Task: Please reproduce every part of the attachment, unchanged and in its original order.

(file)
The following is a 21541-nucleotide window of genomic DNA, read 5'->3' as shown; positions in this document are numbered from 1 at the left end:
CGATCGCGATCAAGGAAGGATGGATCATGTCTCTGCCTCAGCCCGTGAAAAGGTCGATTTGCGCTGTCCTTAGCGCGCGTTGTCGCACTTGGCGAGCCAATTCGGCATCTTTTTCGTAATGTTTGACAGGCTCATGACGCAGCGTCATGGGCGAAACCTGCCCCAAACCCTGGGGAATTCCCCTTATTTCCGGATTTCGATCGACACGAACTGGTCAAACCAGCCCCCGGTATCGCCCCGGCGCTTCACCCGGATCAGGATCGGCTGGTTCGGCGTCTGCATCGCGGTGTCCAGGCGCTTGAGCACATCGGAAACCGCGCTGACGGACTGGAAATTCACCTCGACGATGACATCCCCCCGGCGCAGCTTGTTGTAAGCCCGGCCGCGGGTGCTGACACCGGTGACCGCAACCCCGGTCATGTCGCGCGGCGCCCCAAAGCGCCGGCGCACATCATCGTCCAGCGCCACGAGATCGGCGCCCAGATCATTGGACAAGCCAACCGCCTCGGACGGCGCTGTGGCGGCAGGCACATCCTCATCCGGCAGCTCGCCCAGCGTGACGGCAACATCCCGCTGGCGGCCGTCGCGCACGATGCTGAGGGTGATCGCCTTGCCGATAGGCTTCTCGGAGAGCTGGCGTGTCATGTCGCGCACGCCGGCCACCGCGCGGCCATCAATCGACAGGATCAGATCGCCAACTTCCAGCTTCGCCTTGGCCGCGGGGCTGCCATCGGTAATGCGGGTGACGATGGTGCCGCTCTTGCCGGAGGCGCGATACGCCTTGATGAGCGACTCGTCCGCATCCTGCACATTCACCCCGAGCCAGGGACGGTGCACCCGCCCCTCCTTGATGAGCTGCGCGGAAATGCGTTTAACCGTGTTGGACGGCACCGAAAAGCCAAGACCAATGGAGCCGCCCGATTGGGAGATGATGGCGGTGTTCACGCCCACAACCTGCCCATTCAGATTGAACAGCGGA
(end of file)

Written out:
The following is a 21541-nucleotide window of genomic DNA, read 5'->3' as shown; positions in this document are numbered from 1 at the left end:
CGATCGCGATCAAGGAAGGATGGATCATGTCTCTGCCTCAGCCCGTGAAAAGGTCGATTTGCGCTGTCCTTAGCGCGCGTTGTCGCACTTGGCGAGCCAATTCGGCATCTTTTTCGTAATGTTTGACAGGCTCATGACGCAGCGTCATGGGCGAAACCTGCCCCAAACCCTGGGGAATTCCCCTTATTTCCGGATTTCGATCGACACGAACTGGTCAAACCAGCCCCCGGTATCGCCCCGGCGCTTCACCCGGATCAGGATCGGCTGGTTCGGCGTCTGCATCGCGGTGTCCAGGCGCTTGAGCACATCGGAAACCGCGCTGACGGACTGGAAATTCACCTCGACGATGACATCCCCCCGGCGCAGCTTGTTGTAAGCCCGGCCGCGGGTGCTGACACCGGTGACCGCAACCCCGGTCATGTCGCGCGGCGCCCCAAAGCGCCGGCGCACATCATCGTCCAGCGCCACGAGATCGGCGCCCAGATCATTGGACAAGCCAACCGCCTCGGACGGCGCTGTGGCGGCAGGCACATCCTCATCCGGCAGCTCGCCCAGCGTGACGGCAACATCCCGCTGGCGGCCGTCGCGCACGATGCTGAGGGTGATCGCCTTGCCGATAGGCTTCTCGGAGAGCTGGCGTGTCATGTCGCGCACGCCGGCCACCGCGCGGCCATCAATCGACAGGATCAGATCGCCAACTTCCAGCTTCGCCTTGGCCGCGGGGCTGCCATCGGTAATGCGGGTGACGATGGTGCCGCTCTTGCCGGAGGCGCGATACGCCTTGATGAGCGACTCGTCCGCATCCTGCACATTCACCCCGAGCCAGGGACGGTGCACCCGCCCCTCCTTGATGAGCTGCGCGGAAATGCGTTTAACCGTGTTGGACGGCACCGAAAAGCCAAGACCAATGGAGCCGCCCGATTGGGAGATGATGGCGGTGTTCACGCCCACAACCTGCCCATTCAGATTGAACAGCGGA